[aka Deadly Habit]

"Sister, stop it! You’ve lost the grace of God. Yours is a malady. You must find God again. You’re a sinner – I can’t absolve you…."

Director: Giulio Berruti
Starring: Anita Ekberg, Paola Morra, Massimo Serato, Lou Castel, Joe Dallesandro, Daniele Dublino, Laura Nucci, Antonia Patriaca, Maria Sofia Amendola, Alida Valli
Screenplay: Giulio Berruti and Alberto Tarallo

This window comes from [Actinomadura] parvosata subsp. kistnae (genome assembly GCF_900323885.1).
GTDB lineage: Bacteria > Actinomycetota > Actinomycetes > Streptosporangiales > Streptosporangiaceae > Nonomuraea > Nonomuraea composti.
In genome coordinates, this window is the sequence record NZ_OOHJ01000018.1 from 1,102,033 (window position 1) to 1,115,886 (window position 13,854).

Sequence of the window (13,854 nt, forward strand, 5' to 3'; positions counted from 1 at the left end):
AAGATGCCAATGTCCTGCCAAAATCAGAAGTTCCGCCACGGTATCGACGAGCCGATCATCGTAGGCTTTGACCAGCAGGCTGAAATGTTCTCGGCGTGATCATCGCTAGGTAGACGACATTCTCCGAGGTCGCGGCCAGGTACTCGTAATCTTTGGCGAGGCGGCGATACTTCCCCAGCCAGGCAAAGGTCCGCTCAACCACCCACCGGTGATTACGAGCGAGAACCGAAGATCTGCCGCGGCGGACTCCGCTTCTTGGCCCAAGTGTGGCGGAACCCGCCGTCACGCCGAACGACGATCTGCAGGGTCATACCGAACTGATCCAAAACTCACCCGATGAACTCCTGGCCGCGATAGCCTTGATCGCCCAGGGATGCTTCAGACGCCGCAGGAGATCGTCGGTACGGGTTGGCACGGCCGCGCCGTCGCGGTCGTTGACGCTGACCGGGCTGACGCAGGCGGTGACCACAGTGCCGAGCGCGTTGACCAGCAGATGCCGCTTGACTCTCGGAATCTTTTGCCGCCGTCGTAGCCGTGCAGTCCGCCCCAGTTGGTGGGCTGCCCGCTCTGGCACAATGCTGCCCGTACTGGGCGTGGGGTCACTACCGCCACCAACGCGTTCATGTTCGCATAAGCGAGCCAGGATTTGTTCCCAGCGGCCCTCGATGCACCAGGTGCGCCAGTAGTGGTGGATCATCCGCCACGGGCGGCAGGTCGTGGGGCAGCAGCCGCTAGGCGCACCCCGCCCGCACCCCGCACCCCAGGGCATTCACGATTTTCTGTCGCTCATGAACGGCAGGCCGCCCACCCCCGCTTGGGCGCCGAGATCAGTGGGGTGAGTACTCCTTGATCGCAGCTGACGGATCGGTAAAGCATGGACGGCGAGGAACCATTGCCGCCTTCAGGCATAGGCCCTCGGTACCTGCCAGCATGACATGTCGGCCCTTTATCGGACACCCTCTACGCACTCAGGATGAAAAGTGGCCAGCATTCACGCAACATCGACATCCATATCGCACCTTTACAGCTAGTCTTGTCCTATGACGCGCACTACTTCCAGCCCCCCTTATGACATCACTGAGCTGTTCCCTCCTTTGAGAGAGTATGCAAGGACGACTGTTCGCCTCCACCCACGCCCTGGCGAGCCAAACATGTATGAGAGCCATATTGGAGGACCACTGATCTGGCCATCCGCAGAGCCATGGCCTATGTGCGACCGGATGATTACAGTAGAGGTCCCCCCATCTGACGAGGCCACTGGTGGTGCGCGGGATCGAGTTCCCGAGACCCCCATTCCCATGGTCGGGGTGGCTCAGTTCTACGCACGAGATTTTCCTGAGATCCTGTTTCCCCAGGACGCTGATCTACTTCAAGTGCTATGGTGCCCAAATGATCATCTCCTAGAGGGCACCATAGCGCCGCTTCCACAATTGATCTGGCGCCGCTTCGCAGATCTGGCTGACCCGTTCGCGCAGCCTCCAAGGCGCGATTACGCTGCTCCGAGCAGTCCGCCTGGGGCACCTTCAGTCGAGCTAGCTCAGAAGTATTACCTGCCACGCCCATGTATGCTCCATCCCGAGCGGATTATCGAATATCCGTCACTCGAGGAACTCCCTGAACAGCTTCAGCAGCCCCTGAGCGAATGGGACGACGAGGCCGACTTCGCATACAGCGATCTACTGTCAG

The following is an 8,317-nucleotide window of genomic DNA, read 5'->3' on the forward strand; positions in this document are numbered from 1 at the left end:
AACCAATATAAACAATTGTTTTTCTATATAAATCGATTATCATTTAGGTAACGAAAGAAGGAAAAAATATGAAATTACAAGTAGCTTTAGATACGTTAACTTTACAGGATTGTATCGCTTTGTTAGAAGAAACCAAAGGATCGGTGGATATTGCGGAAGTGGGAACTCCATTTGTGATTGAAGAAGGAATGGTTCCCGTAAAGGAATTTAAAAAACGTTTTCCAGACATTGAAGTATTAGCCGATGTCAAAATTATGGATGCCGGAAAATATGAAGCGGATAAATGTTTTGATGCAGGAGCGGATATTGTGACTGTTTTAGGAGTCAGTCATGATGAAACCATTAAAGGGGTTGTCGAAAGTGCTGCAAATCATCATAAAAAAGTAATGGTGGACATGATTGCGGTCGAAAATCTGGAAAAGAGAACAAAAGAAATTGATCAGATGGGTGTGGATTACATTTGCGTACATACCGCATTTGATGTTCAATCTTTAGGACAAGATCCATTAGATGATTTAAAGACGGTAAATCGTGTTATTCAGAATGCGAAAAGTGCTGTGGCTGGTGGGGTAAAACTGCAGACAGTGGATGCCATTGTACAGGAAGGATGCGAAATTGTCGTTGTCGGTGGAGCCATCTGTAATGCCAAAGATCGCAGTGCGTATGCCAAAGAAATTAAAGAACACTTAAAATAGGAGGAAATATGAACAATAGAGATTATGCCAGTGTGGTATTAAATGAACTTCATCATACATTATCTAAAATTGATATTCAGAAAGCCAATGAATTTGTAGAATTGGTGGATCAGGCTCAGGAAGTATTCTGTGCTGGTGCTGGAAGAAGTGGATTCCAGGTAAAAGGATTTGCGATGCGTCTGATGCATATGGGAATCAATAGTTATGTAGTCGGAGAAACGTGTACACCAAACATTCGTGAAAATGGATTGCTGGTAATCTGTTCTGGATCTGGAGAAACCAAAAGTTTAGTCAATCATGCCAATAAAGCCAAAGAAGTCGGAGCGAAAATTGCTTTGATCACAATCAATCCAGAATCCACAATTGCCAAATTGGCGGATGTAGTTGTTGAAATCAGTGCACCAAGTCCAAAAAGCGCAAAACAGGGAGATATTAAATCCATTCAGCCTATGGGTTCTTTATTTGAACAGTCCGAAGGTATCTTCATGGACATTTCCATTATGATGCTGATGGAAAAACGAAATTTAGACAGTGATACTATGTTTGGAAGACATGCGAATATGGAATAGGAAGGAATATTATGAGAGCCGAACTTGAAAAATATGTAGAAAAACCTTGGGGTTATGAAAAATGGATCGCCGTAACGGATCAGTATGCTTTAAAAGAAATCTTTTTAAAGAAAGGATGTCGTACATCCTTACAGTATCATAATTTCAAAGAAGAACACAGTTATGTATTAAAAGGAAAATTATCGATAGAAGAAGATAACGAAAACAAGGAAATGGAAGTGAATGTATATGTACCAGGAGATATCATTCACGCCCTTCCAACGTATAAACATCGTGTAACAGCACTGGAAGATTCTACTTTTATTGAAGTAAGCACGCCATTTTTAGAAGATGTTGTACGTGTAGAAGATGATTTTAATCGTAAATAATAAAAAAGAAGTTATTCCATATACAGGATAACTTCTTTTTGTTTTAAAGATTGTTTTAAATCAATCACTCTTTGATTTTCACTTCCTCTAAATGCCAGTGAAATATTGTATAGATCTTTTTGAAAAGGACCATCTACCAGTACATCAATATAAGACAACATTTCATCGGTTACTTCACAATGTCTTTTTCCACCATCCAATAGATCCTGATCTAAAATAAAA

Synopsis: A nun confesses thoughts of vengeance and murder to a horrified priest, who denies her absolution…. At a Catholic hospice, Dr Porret (Massimo Serato) sends the head nurse, Sister Gertrude (Anita Ekberg), for a scalpel and thread. As she reaches for the scalpel, she freezes…. Porret asks her what is wrong. She tells him bitterly that he already knows, and insists that Sister Mathieu (Paola Morra) take over her duties. Later, Gertrude hesitates while changing a drip, staring down at the patient who gasps helplessly in her oxygen tent. Porret arrives just in time. He berates Gertrude, who tells him that she’s ill, that she suffers from migraines and blurred vision; that she can’t control her actions, and sometimes has blackouts. She begs him for morphine. Porret tells her that the operation to remove her brain tumour was a complete success, and that her symptoms are all in her mind. Gertrude pleads with him to admit her as a patient and, when Porret refuses, threatens to report him to the Reverend Mother (Alida Valli). She then does so, but the Reverend Mother too insists that Gertrude’s operation was a success and that she is imagining things. At dinner, Gertrude flies into a rage when she sees that an elderly female patient, Josephine (Maria Sofia Amendola), has put her false teeth in a glass of water at the table. As the scene escalates, a nurse, Eliane (Antonia Patriaca), runs to get Sister Mathieu. She is stopped by a patient, Pierre (Lou Castel), who points silently into a bathroom, where Mathieu is burning a medical record, including some head x-rays. That night, Gertrude weeps to Mathieu, her roommate, that everyone hates her. Mathieu touches Gertrude’s hand tentatively, murmuring that she loves her…. An urgent call from Porret takes Gertrude to Josephine’s room; the old woman has suffered a heart attack. Gertrude goes to prepare an injection, but counts ten before beginning her task, and Josephine dies. Sending Eliane from the room, Gertrude rifles Josephine’s possessions, stealing a diamond ring. She goes into town, where she changes into civilian clothes. She sells the ring, visits a bar, and has sex with an anonymous pick-up. Back at the hospice, Gertrude hides vials of morphine in her drawer. Meeting the hospice’s director (Daniele Dublino), Gertrude lodges a complaint against Porret, claiming that he is misdiagnosing his cases, and insists that she can no longer share her duties with him. Later, Gertrude frets over what she has done, muttering that if Porret would only believe her…. She goes to her drawer, and before long is slipping a needle into her arm. Gertrude collapses, hallucinating, and an elderly priest comes to her aid. Gertrude sees a jumbled nightmare of images. The priest falls at her feet, his skull shattered by repeated heavy blows. His body is pushed from a window. As someone shrieks that Father Janot has killed himself, Gertrude runs into the courtyard to examine the body, then looks up to find the hospice’s inmates staring down at her accusingly from their windows….